US large trader rule 'for the good of the market'

Concerns over the 'large trader' rule may be exaggerated, according to a new report by US research consultancy Woodbine Associates, which describes it as “well-intentioned and appropriate” and points to its potential to help “instil confidence” and integrity in the marketplace.
By None

Concerns over the ”large trader’ rule may be exaggerated, according to a new report by US research consultancy Woodbine Associates, which describes it as “well-intentioned and appropriate” and points to its potential to help “instil confidence” and integrity in the marketplace.

The large trader rule, approved by US regulator the Securities and Exchange Commission (SEC) in July, aims to give regulators better oversight of the market participants with the largest trading volumes. Under the rule, a large trader is defined as a person or firm whose transactions in exchange-listed securities equals or exceeds two million shares or US$20 million during any calendar day or 20 million shares or US$200 million during any calendar month.

Entities that meet the threshold will be assigned a unique ID number to give to their broker-dealers, which will be required to maintain transaction records for each large trader and report that information to the SEC upon request. Firms that do not use a third-party broker to access markets will be required to keep their own records.

The large trader rule has been criticised for making excessive demands on traders to reveal proprietary information that could undermine profitability. Market participants have also worried that the new regime will lead to a focus on data at the expense of behaviour and have questioned the ability of the SEC to handle the data volumes involved.

Yet the Woodbine states that the danger is “far short” of the dire consequences some market participants have predicted. Instead, it suggests that the more comprehensive data set yielded by the large trader rule would significantly enhance the SEC’s ability to curtail trading abuses and explain market aberrations.

“This is for the good of the market,” Michael Kurzrok, director, equities at Woodbine, told “Any form of regulatory intervention is going to face objections from somewhere – people don’t like having to disclose information, nor do they enjoy the extra work. But the reality is, this is a lot less demanding than it might have been.”

Kurzrok points out that the rule isn’t strictly a new imposition on the market since it draws on two existing rules: first, a rule which requires brokers to electronically submit information on proprietary and customer trading to the SEC; and second, the existing large trader reporting system, which allows the SEC to collect information on the trading activity of large traders to assist in enforcing federal securities laws. The main difference between the new rule and the previous regulations concerns the reporting of transaction times, registration and reporting of large trader activity with a designated identification tag.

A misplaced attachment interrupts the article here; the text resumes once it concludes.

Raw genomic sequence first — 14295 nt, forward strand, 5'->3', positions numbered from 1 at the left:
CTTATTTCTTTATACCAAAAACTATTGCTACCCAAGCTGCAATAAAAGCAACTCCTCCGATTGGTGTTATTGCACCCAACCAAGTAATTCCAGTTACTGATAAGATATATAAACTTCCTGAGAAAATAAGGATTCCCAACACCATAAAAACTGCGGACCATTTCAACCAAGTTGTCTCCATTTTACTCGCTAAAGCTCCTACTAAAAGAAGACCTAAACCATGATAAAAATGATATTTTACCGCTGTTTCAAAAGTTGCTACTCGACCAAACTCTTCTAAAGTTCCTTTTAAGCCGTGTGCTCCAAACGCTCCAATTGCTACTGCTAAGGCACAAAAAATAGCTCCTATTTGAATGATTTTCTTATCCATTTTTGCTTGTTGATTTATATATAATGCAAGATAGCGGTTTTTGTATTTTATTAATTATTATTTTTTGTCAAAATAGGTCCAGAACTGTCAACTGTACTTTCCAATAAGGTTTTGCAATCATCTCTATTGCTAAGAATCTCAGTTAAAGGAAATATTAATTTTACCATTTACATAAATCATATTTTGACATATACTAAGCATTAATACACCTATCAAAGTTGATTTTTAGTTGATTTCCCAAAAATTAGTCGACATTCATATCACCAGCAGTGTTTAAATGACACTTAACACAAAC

The SEC has estimated the development of a real-time large trader reporting system will cost between US$2-4 billion, but Woodbine suggests that a T+1 approach would be much cheaper and more acceptable in the current economic climate.

The firm says the need for greater oversight was exposed by the SEC’s response to the ”flash crash’ of May 2010, which took eight months to produce and was widely considered unsatisfactory by market participants.

“The large trader rules makes a lot of sense in that the greater transparency of the markets afforded to the SEC for regulatory purposes should go a long way toward ending much speculation as to the impact high-volume traders have on the market,” says the report.

The SEC is currently reviewing several other options aimed at improving the stability of the US’s securities markets infrastructure. SEC chairman Mary Schapiro suggested in March 2011 that compliance with automation review policies (ARPs) could be made obligatory. ARPs were introduced in the aftermath of ”Black Monday’ in 1987, in which investors overwhelmed Wall Street’s existing automated systems.”

The ARPs set out expectations that market participants would acquire and test the systems necessary to run their operations and that these would be reviewed annually. They also told that the SEC should be alerted to any problems or changes. As these were policy statements, not rules, compliance was not a binding requirement, but that may now change.

Schapiro’s comments followed the ”Recommendations regarding regulatory responses to the market events of May 6 2010′ issued on 18 February by the Joint Commodity and Futures Trading Commission (CFTC) – SEC Advisory Committee on Emerging Regulatory Issues, which recommended that regulators consider 14 changes to strengthen market infrastructure, including the introduction of the ”trade-at’ rule, first proposed by the SEC, would require dark pool operators to either offer significant price improvement or route orders to lit venues.

In addition, the large trader system could be complemented with a consolidated audit trail by Q3 this year, which would require exchanges and their members to send quote and order information to a newly-created central repository, as close to real-time as possible, for all National Market System stocks and listed options.